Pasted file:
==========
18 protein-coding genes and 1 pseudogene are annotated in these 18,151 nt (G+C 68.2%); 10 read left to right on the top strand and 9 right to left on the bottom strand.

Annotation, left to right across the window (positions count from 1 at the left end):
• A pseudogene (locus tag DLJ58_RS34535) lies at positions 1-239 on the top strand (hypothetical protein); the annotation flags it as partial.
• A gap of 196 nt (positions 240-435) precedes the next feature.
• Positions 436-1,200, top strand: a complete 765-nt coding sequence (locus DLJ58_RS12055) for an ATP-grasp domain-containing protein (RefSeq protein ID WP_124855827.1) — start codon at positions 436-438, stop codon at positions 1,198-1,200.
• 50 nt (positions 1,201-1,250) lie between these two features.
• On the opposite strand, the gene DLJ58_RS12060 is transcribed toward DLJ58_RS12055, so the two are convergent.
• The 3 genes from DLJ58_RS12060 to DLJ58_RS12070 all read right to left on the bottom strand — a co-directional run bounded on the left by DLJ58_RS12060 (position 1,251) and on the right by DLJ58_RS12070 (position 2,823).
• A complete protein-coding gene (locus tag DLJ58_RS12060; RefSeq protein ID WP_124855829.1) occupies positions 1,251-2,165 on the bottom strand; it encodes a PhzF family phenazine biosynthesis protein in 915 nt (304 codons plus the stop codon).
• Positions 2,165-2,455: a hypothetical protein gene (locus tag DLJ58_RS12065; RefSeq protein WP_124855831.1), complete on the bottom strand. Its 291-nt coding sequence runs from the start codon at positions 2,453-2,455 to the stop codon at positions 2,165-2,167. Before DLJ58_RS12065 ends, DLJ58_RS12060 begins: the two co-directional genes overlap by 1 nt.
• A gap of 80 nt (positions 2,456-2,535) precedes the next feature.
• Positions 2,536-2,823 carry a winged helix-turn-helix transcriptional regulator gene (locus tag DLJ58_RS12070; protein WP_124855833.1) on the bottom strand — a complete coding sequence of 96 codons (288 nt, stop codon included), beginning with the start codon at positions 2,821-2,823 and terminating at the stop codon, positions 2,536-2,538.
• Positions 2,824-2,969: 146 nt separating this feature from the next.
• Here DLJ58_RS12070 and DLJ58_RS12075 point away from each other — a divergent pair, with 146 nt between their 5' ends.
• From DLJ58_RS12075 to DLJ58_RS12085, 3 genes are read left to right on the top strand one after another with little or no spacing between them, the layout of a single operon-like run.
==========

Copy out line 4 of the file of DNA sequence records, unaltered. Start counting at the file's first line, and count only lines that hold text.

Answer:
• A gap of 196 nt (positions 240-435) precedes the next feature.